The 9th point I have about Simon here is that the original text indicates that peter pretty much knew that Simon would not repent, in verse 22. Peter was not expecting Simon to repent. And to heed these words. One translation says “Pray God that, if possible, the thought of your heart may be forgiven you.” Peter doubted that it was even possible that Simon would repent of this. He asked for it but he did not believe that it would happen. Simon Magus was set in his ways and the path that he was taking.

Acts 8:23 “For I see that you are poisoned by bitterness and bound by iniquity.” Iniquity of course is lawlessness. “I see you have been poisoned by bitterness.” Simon Magus, the sorcerer had crossed a dangerous line, when it came to trying to buy his way into the church and verse 23 is seen as a prophecy. The Greek, more directly, is translated “Simon you art for a goal of bitterness and a fetter of unrighteousness.” This means that you are a cause of bitterness and corruption to others. Simon would become the adversary of the true church in the future. He was to be a fetter of unrighteousness of and gall of bitterness. A gall of bitterness is a figure of speech referring to idols and abominations of the heathen. And you read about that in Deuteronomy 29:16-18 “Their abominations and their idols which are among them are a root bearing bitterness among them or a wormwood” and that is what Peter was referring back to. This was a pagan satanic abomination of the heathen that he was placing upon Simon and saying in verse 23 that you are poisoned by this and you are this gall of bitterness that is spoken of through the history of Israel.

Simon was prophesied to bring idolatry and pagan beliefs into Christianity, is how I read it. Remember the warning in Revelation 3:9 in one of the letters to the churches “Indeed I will make you of the synagogue of Satan, which say they are Jews, and are not, but do lie, behold, I will make them to come and worship before they feet, and to know that I have loved you”  Indeed I see an evil influence entering into the church of God and Peter labels it for what it is and says to Simon, you are the gall of bitterness.

Here’s a quote from our booklet The Church Jesus Built, from a subsection titled subversion from within the church. “As the apostles strove to establish still more congregations of believers among the nations, a phenomenon arose that eventually produced an outwardly Christian religion but one quite different from the church Jesus and the apostles established. New and different doctrines were subtly introduced. Some began subverting the church, challenging and contradicting the teachings of Christ’s apostles. Paul warned, for there are many insubordinate idle talkers and deceivers, especially those of the circumcision whose mouths must be stopped who subvert whole households teaching things which they ought not for the sake of dishonest gain, for money. That is Titus 1:10-11.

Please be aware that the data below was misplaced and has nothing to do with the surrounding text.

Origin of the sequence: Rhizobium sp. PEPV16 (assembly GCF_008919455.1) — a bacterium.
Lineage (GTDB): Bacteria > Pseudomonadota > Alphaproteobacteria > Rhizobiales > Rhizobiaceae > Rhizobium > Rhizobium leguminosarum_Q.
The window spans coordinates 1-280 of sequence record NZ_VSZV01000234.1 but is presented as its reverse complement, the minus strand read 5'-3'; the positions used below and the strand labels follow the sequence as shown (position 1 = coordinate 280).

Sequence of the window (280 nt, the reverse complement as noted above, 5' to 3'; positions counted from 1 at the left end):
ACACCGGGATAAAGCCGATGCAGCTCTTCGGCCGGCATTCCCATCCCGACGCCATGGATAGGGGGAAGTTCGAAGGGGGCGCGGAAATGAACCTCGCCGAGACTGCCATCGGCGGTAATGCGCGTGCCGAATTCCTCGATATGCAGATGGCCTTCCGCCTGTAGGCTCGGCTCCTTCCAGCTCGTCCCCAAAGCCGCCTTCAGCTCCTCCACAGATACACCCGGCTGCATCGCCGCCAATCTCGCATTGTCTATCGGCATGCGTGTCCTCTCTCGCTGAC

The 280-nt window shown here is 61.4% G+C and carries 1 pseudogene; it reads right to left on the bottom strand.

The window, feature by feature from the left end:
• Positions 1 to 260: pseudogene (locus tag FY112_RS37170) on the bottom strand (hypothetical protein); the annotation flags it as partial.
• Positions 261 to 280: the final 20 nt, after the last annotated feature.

The booklet continues: “To counter this trend Paul instructed fellow elder Titus to carefully consider the background, knowledge, and character of any being considered for ordination. Especially after what Simon the Sorcerer tried to do. Increasingly false prophets and apostles began undermining the teachings of the true apostles of Christ.

And the booklet concludes in this section: Competing religious leaders masquerading as ministers of Christ began teaching their own false doctrines in opposition to Christ’s apostles and other faithful servants. The subversive doctrines that eventually grew to be the most influential were a blend of pagan and misguided Jewish philosophies like those in Samaria, synthesized with the mysticism popular at that time. Just like Simon the Sorcerer did. Simon the Sorcerer was one such false teacher mentioned early in the scriptures. And after his baptism by Philip Simon attempted to buy office of apostle from Peter, hoping to obtain the power to grant others the Holy Spirit. Motivated by greed for power and influence, he faked conversion and managed to baptism to appear Christian. And then the booklet concludes, Later, historical sources indicate that he blended various elements of paganism and mysticism into a counterfit Christian philosophy. We believe that Simon the Sorcerer was the beginning of a great false church.

Look at Acts 8:24-25 before I turn it over to Mr. Antion in a moment: “And Simon answered and said pray to the Lord for me that none of these things which you have spoken came upon me.” He didn’t want to die. He didn’t want to perish with his money. Verse 25 “So when they had preached the word of the Lord, they returned to Jerusalem preaching the gospel in many villages of Samaritans.”